It is felt to be essential that this cooperative program to serve middleincome families be guided by a responsible constituent agency, with the desire, understanding of the human relations involved, and the administrative competence for the program, capable of making a sound beginning and substantial progress as intended in the legisla. tion. Direct responsibility of a Commissioner to the President appears to be the clearest way to achieve what is desired by the publicinterest groups recently concerned with this legislation, although no law can completely insure adequate administration. This cooperative-housing program will require leadership above average to handle the complex factors of human relations, economics, and administration.

I have been in continual personal contact with nine cooperatives in California during the last 5 years; so, I feel that I can properly speak for them and for their point

of view and existence. The FHA, as the chief Government agency which has had recent contacts with housing cooperatives through its local offices, has almost without exception shown itself hostile to the idea and the groups organized, or has expressed an indifference which amounts to the same thing in delay, obstacles, and refusals. From all over the country has come the same story of contempt, evasion, and denials. There has been opposition by FHA local employees to the idea of cooperatives, to the designs of the houses, the site plans, and any other problems which could be raised. The cooperatives have in most cases been

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frustrated by the refusal or inability of FHA to consider anything beside the most mediocre and stock ways of doing building as evidenced by the apparent favored treatment to large speculative builders. The cooperatives have not asked for special treatment, but only equal and fair consideration. The evidence shows they have not gotten it.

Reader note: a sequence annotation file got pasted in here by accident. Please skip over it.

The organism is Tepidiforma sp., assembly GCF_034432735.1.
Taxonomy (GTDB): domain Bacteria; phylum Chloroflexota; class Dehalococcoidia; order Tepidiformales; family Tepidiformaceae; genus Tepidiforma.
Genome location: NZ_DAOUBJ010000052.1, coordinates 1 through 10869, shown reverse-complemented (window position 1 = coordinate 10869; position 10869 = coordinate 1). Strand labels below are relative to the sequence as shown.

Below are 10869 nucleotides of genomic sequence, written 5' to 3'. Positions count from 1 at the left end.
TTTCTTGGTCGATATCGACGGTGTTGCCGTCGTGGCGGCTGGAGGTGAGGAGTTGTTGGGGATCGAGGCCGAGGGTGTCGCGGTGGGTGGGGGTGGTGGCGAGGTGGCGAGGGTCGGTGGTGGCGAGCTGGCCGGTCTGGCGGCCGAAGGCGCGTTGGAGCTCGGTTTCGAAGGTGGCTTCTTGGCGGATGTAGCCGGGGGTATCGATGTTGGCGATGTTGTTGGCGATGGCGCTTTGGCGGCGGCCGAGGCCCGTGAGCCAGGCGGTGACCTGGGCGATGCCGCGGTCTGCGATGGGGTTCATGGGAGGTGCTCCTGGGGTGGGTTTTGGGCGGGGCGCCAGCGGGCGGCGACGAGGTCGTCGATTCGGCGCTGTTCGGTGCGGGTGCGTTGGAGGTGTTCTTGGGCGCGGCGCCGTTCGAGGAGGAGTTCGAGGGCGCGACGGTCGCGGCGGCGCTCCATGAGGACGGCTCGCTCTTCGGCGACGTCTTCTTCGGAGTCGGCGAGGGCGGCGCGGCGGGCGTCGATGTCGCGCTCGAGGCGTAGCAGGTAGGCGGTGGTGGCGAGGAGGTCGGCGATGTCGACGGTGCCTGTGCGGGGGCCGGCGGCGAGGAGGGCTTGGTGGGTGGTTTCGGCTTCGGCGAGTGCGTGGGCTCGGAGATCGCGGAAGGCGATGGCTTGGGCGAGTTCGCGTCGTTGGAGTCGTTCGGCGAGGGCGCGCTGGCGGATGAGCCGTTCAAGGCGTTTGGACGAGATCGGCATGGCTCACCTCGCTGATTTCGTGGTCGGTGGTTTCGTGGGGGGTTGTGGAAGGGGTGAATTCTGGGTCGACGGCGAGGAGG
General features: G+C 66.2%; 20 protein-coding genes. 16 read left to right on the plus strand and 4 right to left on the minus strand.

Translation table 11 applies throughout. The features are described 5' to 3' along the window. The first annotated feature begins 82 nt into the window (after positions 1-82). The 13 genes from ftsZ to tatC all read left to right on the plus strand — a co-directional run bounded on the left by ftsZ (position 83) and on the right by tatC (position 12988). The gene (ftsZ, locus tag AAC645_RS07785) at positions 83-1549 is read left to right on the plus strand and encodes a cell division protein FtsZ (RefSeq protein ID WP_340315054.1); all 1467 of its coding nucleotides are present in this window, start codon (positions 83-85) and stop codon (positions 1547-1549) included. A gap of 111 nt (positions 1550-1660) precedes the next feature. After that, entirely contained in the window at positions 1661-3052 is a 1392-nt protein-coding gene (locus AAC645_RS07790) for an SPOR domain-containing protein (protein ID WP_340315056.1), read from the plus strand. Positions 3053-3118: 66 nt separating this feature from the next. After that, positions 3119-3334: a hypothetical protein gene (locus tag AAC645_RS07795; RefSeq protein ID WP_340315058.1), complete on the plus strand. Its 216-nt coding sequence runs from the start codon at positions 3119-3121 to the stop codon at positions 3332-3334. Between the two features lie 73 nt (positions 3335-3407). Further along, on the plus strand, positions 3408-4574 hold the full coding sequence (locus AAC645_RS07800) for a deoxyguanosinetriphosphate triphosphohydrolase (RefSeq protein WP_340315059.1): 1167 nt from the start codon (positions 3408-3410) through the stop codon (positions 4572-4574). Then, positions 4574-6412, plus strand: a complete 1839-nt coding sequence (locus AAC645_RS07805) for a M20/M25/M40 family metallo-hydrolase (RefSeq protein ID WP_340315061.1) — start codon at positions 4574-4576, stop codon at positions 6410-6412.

One cooperative in northern California has been attempting to obtain FHA insurance for nearly 5 years without success, and is about to liquidate after building a few houses with conventional financing in what is considered an outstanding subdivision. Another in southern California, which raised $350,000 and paid full cash for 106 acres, has been attempting to obtain FHA insurance for over 3 years. Over 60 large lending institutions were contacted, almost all of which stated they would not finance a cooperative with or without FHA insurance. All correspondence is in the files of this cooperative. Several were finally found that would lend, with an FHA guaranty. After continued delay on the part of FHA and one pretext after another, although with verbal assurance from time to time that the tract and plans would be assured, the plan of the cooperative to build 268 homes was completely rejected. No grounds were given, only that the development appeared "unstable." Two days before the cooperative received such notice, five speculators telephoned to say that they knew of the FHA decision and wanted to buy in at the fire sale. Since the organization could raise no more money, it was forced to put the land on sale after 4 years of development of sound site planning, complete plans, contractual bids—$6.50 per square foot for most of the houses costing between $8,800 and $13,000—and administrative costs. The members will lose over $150,000 of their life savings. Americans don't like a dirty deal, especially from the bottom of the deck.

A study of cooperative housing in the United States sponsored by the Bemis Foundation in Cambridge, Mass., and prepared by Carl Eric Carlson, associate editor of the American City, reports the same story from many parts of the country.